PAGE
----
by Shirley Johanna on  December 23, 2016 at 7:06 PM Health Watch
  • Acute kidney injury can increase the risk of pregnancy complications.
  • The risk of preeclampsia increases by 23% in women who have recovered from acute kidney injury.

Women with a history of acute kidney injury are at higher risk of adverse pregnancy outcomes such as premature delivery and preeclampsia, finds a new study by investigators at Massachusetts General Hospital (MGH).

"Our findings that women with a history of acute kidney injury were at increased risk of complications including preeclampsia are important, because all of these women appeared to have recovered from their kidney injury prior to pregnancy," says Jessica Sheehan Tangren, MD, of the MGH Division of Nephrology, lead and corresponding author of the report.
Pregnancy Complications Linked to History of Acute Kidney Injury

"They would not necessarily have been identified as at high risk for pregnancy complications," she added.

Link Between Acute Kidney Injury and Pregnancy Complications
Previously conducted studies have linked existing kidney disease to increased risk of pregnancy complications. For the current study, the investigators studied whether a previous episode of acute kidney injury could also increase the risk of pregnancy complications.

The medical records of nearly 25,000 women who delivered babies at the MGH between 1998 and 2007 were analyzed. About 24,640 had no history of kidney disease and 105 women had a history of recovering from acute kidney injury.

The findings showed that women with a history of acute kidney injury were more likely to develop preeclampsia by 23% and cesarean deliveries by 40%. In addition to the higher risk of premature delivery, their babies were small for their gestational age and required intensive care treatment.

After adjusting several influential factors, the history of acute kidney injury increased the risk of preeclampsia by 5.9 times and increased the risk of any adverse fetal outcome by 2.4 times.

The research team said that the reason behind the increased risk of adverse pregnancy outcome is unclear. But, changes that occur in small blood vessels within the kidneys during recovery from acute kidney injury may compromise the organ's ability to cope with the demands of pregnancy.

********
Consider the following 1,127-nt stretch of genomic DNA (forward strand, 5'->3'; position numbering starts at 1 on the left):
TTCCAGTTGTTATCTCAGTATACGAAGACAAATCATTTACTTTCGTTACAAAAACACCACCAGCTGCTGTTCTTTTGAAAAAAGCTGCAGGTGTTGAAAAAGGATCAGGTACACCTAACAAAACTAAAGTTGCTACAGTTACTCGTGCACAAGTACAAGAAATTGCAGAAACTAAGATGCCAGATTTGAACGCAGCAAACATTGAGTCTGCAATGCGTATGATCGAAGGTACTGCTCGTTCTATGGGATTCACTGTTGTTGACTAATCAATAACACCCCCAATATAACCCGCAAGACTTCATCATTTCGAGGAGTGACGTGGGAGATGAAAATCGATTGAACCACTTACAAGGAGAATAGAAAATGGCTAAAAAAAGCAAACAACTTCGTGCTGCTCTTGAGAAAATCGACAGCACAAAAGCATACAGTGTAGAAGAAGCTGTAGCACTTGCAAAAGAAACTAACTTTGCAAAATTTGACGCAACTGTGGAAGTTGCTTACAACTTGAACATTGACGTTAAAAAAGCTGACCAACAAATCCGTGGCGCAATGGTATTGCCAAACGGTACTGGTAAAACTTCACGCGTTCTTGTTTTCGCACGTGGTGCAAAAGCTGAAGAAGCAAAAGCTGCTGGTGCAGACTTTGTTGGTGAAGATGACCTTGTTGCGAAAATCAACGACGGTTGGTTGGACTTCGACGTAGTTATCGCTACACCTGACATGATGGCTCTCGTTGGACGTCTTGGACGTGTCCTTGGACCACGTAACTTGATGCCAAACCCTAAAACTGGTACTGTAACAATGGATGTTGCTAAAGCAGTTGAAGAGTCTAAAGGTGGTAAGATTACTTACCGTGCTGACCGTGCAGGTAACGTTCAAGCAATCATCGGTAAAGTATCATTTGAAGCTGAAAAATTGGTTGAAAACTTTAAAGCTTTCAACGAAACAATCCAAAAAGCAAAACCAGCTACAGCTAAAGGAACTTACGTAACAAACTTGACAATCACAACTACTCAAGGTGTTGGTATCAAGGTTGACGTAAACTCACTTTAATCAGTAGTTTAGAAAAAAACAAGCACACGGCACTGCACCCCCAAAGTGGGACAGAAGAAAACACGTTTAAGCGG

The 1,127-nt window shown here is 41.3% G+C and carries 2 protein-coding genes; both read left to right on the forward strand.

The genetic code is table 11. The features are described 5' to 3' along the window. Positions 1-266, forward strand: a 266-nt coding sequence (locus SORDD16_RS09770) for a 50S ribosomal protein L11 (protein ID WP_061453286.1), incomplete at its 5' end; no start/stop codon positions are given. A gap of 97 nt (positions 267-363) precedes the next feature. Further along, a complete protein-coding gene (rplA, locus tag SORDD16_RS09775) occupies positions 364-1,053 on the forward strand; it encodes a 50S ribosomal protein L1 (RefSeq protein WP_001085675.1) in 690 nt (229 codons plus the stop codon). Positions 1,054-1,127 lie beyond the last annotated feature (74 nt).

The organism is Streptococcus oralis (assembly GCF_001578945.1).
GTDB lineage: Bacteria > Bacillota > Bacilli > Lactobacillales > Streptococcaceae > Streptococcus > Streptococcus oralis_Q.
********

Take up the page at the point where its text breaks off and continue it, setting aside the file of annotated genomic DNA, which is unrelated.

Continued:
"We know that kidneys undergo major changes during pregnancy, and that sort of 'renal stress test' may reveal previously undetected kidney disease in women with a history of acute kidney injury," says Tangren.

Jeffrey Ecker, MD, chief of Obstetrics and Gynecology at MGH, said, "Information like this helps obstetric providers know what to be vigilant for in pregnant women with a history of acute kidney injury and indicates that asking about such history is important."

Looking for signs and symptoms of preeclampsia or any adverse pregnancy complications in patients with a history of acute kidney injury is important.

"Can interventions in patients with a history of acute kidney injury prevent complications like preeclampsia? Taking a baby aspirin each day during pregnancy is recommended for some women at high risk for preeclampsia. Should such preventative treatment be used in women with a history of acute kidney injury? Questions like this deserve further thought and study."

The findings of the study are published online in the Journal of the American Society of Nephrology.

Acute Kidney Injury
Acute kidney injury is a condition in which the kidneys suddenly stop filtering waste from the blood. This condition is more commonly reported in elderly and critically ill patients. It can also occur in young adults hospitalized for conditions such as infections, major injury, trauma, medication side effects or interactions.

Reference :
  1. Jessica Sheehan Tangren, Camille E. Powe†, Elizabeth Ankers, Jeffrey Ecker, Kate Bramham§, Michelle A. Hladunewich‖, S. Ananth Karumanchi and Ravi Thadhani. 'Pregnancy Outcomes after Clinical Recovery from AKI,' Journal of the American Society of Nephrology:(2016)DOI: 10.1681/ASN.2016070806

Source: Medindia

Most Popular on Medindia